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Old Nov 10, 2008, 12:57 PM   #31
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FaithfulPastor wrote:
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Canon EOS Digital Rebel XTi

28-135 EF IS lens 3.5 - 5.6

I shot these on AV mode ISO 100 at 3.5

Wrong AV?

Wrong ISO?

Wrong lens?

Wrong photographer????????????

I think the above choices were all fine. The biggesttechnical issue, IMO,was not using external flash for fill (and as mentioned a diffuserREALLY helps on flashwork)and the WB is off. The WB is most easily fixed by shooting RAW. I prefer to do any portrait work in RAW for that and exposure reasons. Using flash properly can be a bit tricky but it's well worth it.
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Old Nov 10, 2008, 2:42 PM   #32
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I've got two problems in shooting raw. {:lol:three if you're asking me to go to a photo shoot naked}

I don't know what it means to shoot RAW. Would you mind a primer on it?

How do I set my camera (Canon XTi) to shoot RAW.

Those are my "bare" questions.

(I crack myself up)




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Old Nov 10, 2008, 5:42 PM   #33
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think of RAW as a digital negative. When you shoot JPEG, the camera takes a large amount of image data, applies sharpening, color adjustments, white balance etc to it and then stores the image in a compressed format. When you 'compress' the image via conversion to JPEG you lose some information.

Leaving the image in RAW allows you to make some very nice adjustments on the PC when YOU (not the camera) convert the RAW file to JPEG. The best one is you can change the white balance (if you are unsure what white balance is I suggest a google search). The second most useful thing it allows you to do is correct for under/over exposure. There are other things but these are the primary benefits for most people. Your camera's manual will tell you how to set the camera to record in RAW (vs. jpeg) mode. The camera should have come with software - probably Digital Photo professional (canon's software). That software will allow you to convert the RAW file to JPEG. You can then do the rest of your editing in whatever software package you currently use for post processing. If you have lost the camera manual - you can get a PDF from Canon's website.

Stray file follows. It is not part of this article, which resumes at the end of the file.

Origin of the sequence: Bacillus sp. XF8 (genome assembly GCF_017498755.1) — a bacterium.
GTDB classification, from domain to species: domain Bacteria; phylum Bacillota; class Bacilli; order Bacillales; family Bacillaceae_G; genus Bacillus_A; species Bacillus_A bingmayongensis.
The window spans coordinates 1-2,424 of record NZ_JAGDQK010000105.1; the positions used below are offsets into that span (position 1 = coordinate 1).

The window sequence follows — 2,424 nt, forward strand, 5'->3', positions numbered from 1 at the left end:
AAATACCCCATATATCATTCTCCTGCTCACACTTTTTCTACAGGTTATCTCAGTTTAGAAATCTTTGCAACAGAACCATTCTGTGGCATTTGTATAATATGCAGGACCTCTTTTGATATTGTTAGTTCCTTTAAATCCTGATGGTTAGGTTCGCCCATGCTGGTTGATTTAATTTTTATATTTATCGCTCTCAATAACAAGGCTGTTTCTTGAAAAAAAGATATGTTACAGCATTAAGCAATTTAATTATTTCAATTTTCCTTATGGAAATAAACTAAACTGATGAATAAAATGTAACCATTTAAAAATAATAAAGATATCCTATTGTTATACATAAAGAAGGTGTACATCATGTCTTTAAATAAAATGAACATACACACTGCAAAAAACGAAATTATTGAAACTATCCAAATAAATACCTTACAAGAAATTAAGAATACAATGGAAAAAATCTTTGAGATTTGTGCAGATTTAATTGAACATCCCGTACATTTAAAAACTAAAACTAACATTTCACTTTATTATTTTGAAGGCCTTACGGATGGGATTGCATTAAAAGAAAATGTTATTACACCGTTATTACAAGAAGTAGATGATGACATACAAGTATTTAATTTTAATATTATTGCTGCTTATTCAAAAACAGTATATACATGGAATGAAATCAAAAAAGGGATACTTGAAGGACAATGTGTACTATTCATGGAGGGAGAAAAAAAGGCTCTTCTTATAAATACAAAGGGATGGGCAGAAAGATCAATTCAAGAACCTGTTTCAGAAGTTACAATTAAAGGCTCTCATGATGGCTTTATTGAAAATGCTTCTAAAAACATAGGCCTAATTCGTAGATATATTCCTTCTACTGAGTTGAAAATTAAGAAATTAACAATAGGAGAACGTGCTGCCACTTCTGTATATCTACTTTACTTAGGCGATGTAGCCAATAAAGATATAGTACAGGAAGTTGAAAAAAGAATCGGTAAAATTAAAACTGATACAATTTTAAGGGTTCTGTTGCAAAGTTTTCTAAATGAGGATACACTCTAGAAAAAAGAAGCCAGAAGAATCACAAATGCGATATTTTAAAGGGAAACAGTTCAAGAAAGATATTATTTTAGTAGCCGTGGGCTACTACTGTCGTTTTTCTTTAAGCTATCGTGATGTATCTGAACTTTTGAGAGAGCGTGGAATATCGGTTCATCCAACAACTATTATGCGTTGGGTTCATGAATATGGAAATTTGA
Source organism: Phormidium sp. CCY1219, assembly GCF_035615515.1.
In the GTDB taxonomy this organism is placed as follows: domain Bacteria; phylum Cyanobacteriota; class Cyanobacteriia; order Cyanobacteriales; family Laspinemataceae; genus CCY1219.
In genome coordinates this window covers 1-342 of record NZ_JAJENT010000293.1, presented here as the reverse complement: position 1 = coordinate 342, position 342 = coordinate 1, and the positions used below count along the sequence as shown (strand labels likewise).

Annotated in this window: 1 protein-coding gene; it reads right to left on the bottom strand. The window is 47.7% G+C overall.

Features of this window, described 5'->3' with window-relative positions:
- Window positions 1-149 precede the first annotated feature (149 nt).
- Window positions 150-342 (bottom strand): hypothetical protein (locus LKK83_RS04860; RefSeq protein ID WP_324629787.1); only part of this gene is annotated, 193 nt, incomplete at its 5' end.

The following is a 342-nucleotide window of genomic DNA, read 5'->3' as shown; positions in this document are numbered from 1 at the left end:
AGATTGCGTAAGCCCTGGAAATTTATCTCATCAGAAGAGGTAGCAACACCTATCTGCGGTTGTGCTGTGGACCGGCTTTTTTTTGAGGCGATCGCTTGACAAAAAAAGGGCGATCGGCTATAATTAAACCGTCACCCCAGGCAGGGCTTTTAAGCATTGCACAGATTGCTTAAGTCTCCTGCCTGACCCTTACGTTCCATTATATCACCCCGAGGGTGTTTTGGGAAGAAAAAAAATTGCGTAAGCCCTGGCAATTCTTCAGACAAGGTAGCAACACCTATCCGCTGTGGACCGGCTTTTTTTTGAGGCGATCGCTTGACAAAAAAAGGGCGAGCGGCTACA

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Old Nov 11, 2008, 1:34 PM   #34
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The white balance was waaaaaaaaaaaay off. Just as the moderator guessed. (Those guys know their stuff, don't they?).

I fixed the white balance setting in the camera. Next shots will not have that problem.

I tried to fix this photo using software. Is this any better than the original post?


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Old Nov 11, 2008, 1:56 PM   #35
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FaithfulPastor wrote:
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The white balance was waaaaaaaaaaaay off. Just as the moderator guessed. (Those guys know their stuff, don't they?).

I fixed the white balance setting in the camera. Next shots will not have that problem.
First the easy answer - yes the wb looks better in your altered shot.

Now the tough part - you indicated you fixed the WB in camer so this won't happen again. The problem with that statement is it's impossible to prevent WB issues. You basically have 3 choices with WB:

1) Set it to auto and hope the camera gets it correct (which it does a lot of the time but not all the time)

2) choose a pre-fab WB setting for the given situation. Personally I've never been happy with the Canon pre-fab settings.

3) shoot raw and correct in conversion.

So, you may absolutely have had WB on the wrong setting. But don't get lulled into thinking the camera will get it right all the time - any more than allowing the camera to do all the metering (and not using exposure compensation or manual settings) will get you proper exposure for every shot. Sometimes you just have to take the decision out of the camera's "hands".

Now, get your external flash and you're good to go for more portrait work
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